The Assam Fixation of Ceiling On Land Holdings Act, 1956 (as amended) came into force with effect from 15th February, 1958 in all the Plain Districts of Assam. The level of Ceiling was 49.05 acres plus allowable areas for orchard up to 9.00 acres. It was applicable in Agricultural land. The term of agricultural land as defined in the Act includes hortiulture, agriculture, pisciculture, animal husbandry and other allied purposes.
The Act was amended on 22nd March, 1971 and the level of Ceiling was reduced to 24.50 acres plus 9.00 acres for orchard. With the inclusion of Company, Corporate Body with the meaning of persons by the amended Act, 1971, the excess land of Tea-Gardens also came under the purview of the Land Ceiling Act. The same amended Act also defines purposes of ancillary to Special Cultivation of Tea which the State Govt. may allow for ancillary purposes and increase in area for future cultivation of Tea.
The level of Ceiling was further lowered to 16.33 acres for agricultural land plus 1.32 acres allowable for Orchard with effect from 13th October 1972 by virtue of Amended Act of 1972.
The Ceiling Act was further amended in 1976 in order to expedite the finalisation of Ceiling and to acquire excess land.The Amended Act, 1976 came into force with effect from 3rd May, 1976.
As per provision of Amended Act, 1976, the procedure for acquisition has been simplified, the scope of filling objection was reduced from 30 days to 15 days. The procedure for serving notices has been modified making it incumbent on the objector to ascertain the date of hearing. The Amended Act, 1976, empowers the Collectors to acquire the excess land by publishing the Final Statement as against the earlier procedure for publication of Notification by Government in the Official Gazette.As a result, more areas have been acquired under the Ceiling Laws.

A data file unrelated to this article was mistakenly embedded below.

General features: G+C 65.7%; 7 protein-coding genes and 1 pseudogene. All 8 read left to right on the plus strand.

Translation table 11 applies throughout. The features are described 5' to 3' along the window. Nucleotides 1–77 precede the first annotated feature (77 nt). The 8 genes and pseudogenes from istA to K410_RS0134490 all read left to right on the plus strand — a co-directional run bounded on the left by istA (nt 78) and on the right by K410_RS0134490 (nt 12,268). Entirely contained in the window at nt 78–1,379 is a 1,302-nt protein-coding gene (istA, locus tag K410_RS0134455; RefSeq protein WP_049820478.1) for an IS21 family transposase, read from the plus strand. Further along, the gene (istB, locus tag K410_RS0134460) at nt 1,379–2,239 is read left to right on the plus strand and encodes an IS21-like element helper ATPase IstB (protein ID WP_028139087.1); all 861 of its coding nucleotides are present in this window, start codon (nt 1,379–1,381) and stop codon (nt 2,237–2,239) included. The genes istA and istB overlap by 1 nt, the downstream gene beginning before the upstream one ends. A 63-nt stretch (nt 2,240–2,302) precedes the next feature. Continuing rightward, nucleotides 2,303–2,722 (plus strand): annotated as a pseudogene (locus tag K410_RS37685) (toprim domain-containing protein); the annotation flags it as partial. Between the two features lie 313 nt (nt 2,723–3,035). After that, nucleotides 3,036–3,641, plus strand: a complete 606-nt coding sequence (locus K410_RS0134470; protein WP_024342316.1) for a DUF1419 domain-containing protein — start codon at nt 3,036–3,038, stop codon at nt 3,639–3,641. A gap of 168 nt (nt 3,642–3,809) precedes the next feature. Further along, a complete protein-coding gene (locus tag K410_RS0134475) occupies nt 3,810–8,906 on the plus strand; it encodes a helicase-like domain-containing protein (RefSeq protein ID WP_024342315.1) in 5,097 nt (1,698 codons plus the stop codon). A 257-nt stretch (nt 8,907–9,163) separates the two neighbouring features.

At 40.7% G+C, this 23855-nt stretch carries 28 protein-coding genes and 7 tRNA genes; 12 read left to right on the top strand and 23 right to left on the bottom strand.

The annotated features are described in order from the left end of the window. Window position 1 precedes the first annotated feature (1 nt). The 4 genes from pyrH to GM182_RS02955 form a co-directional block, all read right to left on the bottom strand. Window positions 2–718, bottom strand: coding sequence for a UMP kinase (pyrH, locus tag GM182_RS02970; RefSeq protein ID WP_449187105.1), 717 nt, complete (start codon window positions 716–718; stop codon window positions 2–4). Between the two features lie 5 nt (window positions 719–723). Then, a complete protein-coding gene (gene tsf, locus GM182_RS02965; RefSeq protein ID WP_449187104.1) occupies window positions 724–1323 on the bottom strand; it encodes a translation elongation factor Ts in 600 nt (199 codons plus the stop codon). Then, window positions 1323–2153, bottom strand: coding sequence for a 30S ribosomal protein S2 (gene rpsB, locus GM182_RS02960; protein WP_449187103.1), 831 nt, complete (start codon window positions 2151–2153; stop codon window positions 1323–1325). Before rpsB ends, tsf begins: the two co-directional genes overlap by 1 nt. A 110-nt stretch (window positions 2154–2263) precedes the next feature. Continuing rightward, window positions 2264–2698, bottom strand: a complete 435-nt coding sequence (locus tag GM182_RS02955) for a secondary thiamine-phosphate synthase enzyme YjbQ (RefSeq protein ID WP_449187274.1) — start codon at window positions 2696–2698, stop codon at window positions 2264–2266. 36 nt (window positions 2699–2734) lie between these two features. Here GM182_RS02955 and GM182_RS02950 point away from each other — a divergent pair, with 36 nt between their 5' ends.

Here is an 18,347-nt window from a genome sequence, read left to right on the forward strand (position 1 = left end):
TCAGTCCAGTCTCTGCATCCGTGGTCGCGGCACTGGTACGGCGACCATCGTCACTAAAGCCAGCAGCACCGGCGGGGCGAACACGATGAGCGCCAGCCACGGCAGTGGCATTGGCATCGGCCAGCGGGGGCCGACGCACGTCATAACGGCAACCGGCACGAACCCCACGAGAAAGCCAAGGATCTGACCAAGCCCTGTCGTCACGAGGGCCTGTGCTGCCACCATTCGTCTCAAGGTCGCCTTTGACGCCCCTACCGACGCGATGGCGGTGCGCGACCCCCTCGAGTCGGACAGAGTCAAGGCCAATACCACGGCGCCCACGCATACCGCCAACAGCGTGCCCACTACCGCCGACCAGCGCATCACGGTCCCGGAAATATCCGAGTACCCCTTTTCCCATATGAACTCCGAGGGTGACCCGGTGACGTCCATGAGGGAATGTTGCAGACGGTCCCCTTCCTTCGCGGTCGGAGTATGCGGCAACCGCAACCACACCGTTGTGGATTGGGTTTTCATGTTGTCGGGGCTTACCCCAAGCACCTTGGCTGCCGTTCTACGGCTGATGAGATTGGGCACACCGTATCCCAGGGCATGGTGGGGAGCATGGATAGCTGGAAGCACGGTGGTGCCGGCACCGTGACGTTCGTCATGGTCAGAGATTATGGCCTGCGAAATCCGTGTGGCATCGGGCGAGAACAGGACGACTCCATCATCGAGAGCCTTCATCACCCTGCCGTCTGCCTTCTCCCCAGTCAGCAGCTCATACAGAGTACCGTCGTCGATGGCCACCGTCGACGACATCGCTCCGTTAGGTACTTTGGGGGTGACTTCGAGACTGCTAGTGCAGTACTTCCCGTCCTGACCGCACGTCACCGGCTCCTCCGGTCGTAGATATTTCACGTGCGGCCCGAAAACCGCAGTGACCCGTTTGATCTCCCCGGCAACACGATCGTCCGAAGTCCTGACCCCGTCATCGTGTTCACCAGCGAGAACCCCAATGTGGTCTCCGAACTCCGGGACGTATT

As per the pre-revised Act, 1956, no benami transfer made after the 12th day of November, 1955 was taken into account in determining the Ceiling limit into which the transferer was entitled to hold land and in such cases the limit of excess land of the transferer is determined as if the transfer has not been taken place. The provision was further enforced in the amended Act of 1971. If any person transferred or partitioned any land after 1st April, 1970 in contravention of the provision of the Act, then the area transferred or partitioned, is taken into account in calculating the area which the person is entitled to hold and the land exceeding the area so calculated is determined as excess. If, by reason of such transfer or partition, the land of that person is less than the area as calculated, then all his land is taken to be surplus.
The mandatory provision of the Ceiling Act prohibiting the sales, mortgage and transfer of land have been fully implemented in determining the Surplus Land.
The Ceiling Law has empowered the Collector (Deputy Commissioner or any other Competent Authority appointed by the Govt.) to take over possession of the excess land which has not been indicated to be retained by the on the basis of the Return submitted by the Land Holder. In case, no selection has been indiacted in the Return, the Collectorvhimself may select the land to be taken over. If the Collector is opposed or impeded in taking over possession, under provisions of Ceiling Laws, he may use such force as may be necesssary to eject any person from the land declared as Ceiling Surplus Land.